Sunday, August 17, 2014

The Beveridge Curve hysteresis and the long-term unemployed

The US Beveridge Curve has undergone a full cycle, with the job openings rate now matching the highest level over the past decade. Yet the return path has been consistently shifted from the trajectory the curve took going into the recession. We now have far more unemployed and underemployed workers for the same level of job openings.

According to CIBC, if this Beveridge Curve gap were to close (the pre-recession and the post-recession paths converged), the unemployment rate would drop to 5.7%. It means that the US already has the jobs to bring the unemployment rate close to the FOMC's long-term forecast but many of those openings remain unfilled.

Source: CIBC

The Beveridge Curve is exhibiting what's known as "hysteresis", most commonly observed in magnetic properties of materials. Here is a good explanation of the process:
Once magnetic field is applied to a piece of metal, the metal will "remember" the orientation of the magnetic particles. When the field is reversed, it takes more strength to undo the existing magnetism before the piece changes polarity. ... This process is typically associated with a curve like the following, where the X axis shows the force being applied (e.g. the magnetic field) and the Y axis shows the effect (e.g. the magnetic orientation of a piece of metal subjected to the field):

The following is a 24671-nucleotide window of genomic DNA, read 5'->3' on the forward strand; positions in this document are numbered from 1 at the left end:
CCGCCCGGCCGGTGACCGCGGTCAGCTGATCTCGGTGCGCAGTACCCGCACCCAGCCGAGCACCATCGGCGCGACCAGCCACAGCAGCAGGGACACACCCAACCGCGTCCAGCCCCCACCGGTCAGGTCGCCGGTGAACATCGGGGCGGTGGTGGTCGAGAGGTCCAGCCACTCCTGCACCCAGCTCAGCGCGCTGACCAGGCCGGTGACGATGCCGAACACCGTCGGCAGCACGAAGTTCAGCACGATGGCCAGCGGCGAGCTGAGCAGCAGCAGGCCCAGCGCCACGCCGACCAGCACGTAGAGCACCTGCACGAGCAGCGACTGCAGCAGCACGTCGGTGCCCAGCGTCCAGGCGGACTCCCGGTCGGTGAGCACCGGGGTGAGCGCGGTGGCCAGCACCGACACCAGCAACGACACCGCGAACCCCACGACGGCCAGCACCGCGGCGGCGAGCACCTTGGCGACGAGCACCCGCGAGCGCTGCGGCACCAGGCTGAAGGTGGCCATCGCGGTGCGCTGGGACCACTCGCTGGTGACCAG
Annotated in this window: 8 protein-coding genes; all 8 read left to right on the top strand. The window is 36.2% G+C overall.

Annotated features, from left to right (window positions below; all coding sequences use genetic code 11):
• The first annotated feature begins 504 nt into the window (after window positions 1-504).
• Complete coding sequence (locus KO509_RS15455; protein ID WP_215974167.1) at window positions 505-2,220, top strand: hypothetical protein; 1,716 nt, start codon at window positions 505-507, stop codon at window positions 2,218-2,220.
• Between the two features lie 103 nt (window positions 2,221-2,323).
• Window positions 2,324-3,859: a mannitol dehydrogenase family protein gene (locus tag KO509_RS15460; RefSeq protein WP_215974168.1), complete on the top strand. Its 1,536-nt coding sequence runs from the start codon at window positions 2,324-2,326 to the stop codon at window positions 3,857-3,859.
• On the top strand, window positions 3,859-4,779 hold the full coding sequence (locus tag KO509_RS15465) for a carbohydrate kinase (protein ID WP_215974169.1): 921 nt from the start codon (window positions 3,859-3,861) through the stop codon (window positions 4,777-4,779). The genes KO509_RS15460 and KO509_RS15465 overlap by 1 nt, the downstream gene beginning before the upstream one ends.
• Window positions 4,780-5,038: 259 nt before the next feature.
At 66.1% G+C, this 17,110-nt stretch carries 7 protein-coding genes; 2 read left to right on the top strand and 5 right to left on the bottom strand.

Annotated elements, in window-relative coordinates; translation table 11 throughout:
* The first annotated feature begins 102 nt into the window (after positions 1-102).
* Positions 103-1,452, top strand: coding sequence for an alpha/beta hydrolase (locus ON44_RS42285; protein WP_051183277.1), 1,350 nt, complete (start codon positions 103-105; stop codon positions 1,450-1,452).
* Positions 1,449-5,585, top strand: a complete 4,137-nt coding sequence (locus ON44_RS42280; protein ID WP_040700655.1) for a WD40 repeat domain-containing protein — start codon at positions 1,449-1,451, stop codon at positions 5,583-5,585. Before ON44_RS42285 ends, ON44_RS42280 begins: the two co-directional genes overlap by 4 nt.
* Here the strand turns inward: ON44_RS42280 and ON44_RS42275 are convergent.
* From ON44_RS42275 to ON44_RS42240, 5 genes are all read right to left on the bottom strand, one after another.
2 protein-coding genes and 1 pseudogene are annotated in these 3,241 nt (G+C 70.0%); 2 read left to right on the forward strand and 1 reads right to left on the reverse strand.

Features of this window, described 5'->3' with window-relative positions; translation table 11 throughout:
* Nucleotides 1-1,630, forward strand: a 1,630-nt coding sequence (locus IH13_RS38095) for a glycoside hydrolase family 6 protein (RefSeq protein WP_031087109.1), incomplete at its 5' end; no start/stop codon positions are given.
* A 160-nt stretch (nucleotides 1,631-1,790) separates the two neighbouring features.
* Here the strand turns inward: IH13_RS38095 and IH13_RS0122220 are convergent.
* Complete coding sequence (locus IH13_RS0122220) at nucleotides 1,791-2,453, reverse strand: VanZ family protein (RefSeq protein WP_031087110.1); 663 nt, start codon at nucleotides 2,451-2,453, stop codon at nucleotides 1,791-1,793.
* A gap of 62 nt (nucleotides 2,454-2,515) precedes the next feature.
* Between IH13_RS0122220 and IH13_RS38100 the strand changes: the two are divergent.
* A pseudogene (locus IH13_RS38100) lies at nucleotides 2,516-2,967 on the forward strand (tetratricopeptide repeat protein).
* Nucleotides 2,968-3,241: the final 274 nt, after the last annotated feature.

In labor markets the concept of taking "more strength to undo the existing magnetism before the piece changes polarity" is equivalent to requiring more job openings than in the past to return the same number of people to work as was lost during the recession.

The Beveridge Curve downward path has created a tremendous number of long-term unemployed and the nation is having a tough time reabsorbing them back into the workforce - even as job openings improve sharply.

Part of the reason is that companies and even government agencies are uneasy about hiring someone who has been out of work for too long even when there is a significant need to add more employees. Furthermore, many of those in the chart above lack the skills that employers are now looking for (or their skills are viewed to have "gone stale"). In contrast, short-term unemployment levels are now around pre-recession lows.

Note that the downward spikes represent temporary retail holiday hiring
that hasn't been properly seasonally adjusted. 

What we want to watch closely going forward is whether the Beveridge Curve gap begins to close (the top of the hysteresis curve), which would be a possible sign of long-term unemployed workers' "reabsorption". For now however, the skills gap is keeping many without work or out of the labor force altogether.

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